Almost all of the action is happening in Docker containers anyways. If you are running an operating system that is the latest version of Ubuntu 22.04 or Debian Bullseye then those are going to have access to all the same Docker packages. I’d imagine anyone trying to run it on older versions of operating systems that aren’t up to date are going to have problems though as people do with my Docker containers that I’ve developed.
Hopefully that helps!
Am I supposed to be running docker? or is this stand alone?
and I really want to thank you for your help!!
No. Just follow the article normally and press ignore when it tells you it’s not supported. Definitely don’t overthink it and you are massively here. Mine did the *exact same thing* in this very article. This is completely expected. There is nothing you can do about it, everyone else’s will do the same thing, and it doesn’t mean anything. It’s just a warning and you will literally never see it again once you hit that “Ignore” button.
It sounds like you were already done to me if you had just hit the ignore button. It was already finished. This whole setup is like a 5-10 minute process. There are no tricks. There’s no advanced configuration to fix this. Just click ignore.
If you are getting some kind of other error and it’s not letting you get to the ignore part then you need to get rid of Ubuntu. Home Assistant says you can only run this on Debian officially. I used Armbian but the official Orange Pi Debian would be fine as well.
Again, it’s still going to tell you it’s unsupported and you will have to click “Ignore” as shown in the screenshots but I’m wondering if you aren’t even getting that far on Ubuntu. Will the package not even install? Because that’s a different problem and yes you’re going to have to switch operating systems in that case. Installing the package is definitely required and your OS doesn’t meet the official requirements I linked to above. There’s no Ubuntu support listed:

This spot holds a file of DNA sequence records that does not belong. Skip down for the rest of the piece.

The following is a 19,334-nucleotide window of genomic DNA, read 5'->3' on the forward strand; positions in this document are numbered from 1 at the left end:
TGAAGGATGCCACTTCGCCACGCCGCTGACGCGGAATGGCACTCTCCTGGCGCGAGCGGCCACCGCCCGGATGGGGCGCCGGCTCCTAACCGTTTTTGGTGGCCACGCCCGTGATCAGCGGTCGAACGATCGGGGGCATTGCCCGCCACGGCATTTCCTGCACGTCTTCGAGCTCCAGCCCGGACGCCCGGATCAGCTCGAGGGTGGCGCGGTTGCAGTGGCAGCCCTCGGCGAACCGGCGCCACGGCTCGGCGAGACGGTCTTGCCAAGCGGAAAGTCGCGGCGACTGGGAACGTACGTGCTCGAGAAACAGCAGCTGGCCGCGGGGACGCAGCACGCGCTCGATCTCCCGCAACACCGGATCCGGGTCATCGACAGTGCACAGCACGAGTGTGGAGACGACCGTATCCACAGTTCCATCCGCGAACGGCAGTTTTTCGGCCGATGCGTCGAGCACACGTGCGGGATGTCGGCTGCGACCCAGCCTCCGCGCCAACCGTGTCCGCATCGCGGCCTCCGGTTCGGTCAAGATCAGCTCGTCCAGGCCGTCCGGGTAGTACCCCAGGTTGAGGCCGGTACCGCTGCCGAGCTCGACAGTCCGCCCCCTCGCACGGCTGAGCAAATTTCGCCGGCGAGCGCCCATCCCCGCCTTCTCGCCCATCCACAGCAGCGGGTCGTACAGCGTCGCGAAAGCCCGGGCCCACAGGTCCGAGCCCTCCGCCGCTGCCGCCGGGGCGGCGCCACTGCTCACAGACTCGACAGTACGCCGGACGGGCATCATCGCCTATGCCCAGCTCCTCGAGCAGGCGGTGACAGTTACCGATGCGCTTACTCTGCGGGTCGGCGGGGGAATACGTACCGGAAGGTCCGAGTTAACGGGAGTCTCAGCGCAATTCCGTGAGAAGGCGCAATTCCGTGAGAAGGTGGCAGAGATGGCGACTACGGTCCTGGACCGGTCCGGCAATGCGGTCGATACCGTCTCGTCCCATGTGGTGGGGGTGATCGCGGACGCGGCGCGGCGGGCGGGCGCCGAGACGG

There are only two supported operating systems to run the Supervisor on:
Home Assistant OS
Debian 11 (Bullseye)
These operating systems are actively tested and maintained, for use with the Supervisor.
You can’t use Home Assistant OS unless you are using a Raspberry Pi 4 or Tinker Board. You should not want to even do that though. That’s what I *upgraded* from and man do I not miss running Home Assistant OS. The Pi 4 and Tinker Board are *so slow*. Those are 4+ year old boards. They’ve already stated multiple times that no new boards will *ever* get Home Assistant OS support as it’s essentially obsolete. The whole idea of distributing a unique OS image for every board is incredibly obsolete and might even be impossible these days for a team of that size.
That means you need to use Debian 11 (Bullseye) with a supervised installation if you want to use any modern board that isn’t slow as molasses. Core is not the same thing as Home Assistant OS. Core is the *worst* type of installation you can do. Docker is slightly better than core but still not fully featured. You want a supervised install. I’ve covered this before in other comments but let’s share this image:
There is no such thing as “standalone” but most people who say standalone mean core which is literally the worst type of installation you can do. This has confused people in the comments already and when I pointed this out they never replied. I don’t blame them though because once you see the chart there’s nothing to say. Do you still want a core/standalone install after seeing that? Probably not. You won’t even have add-ons or most of the major features with a core install. You won’t be able to do a managed restore either with core.
It’s basically this simple. You can’t install Home Assistant OS on the boards outside of the choices on the installation page and they are few. The boards that support it are old / slow / outdated. Supervised will give you every single feature except a “Managed OS”.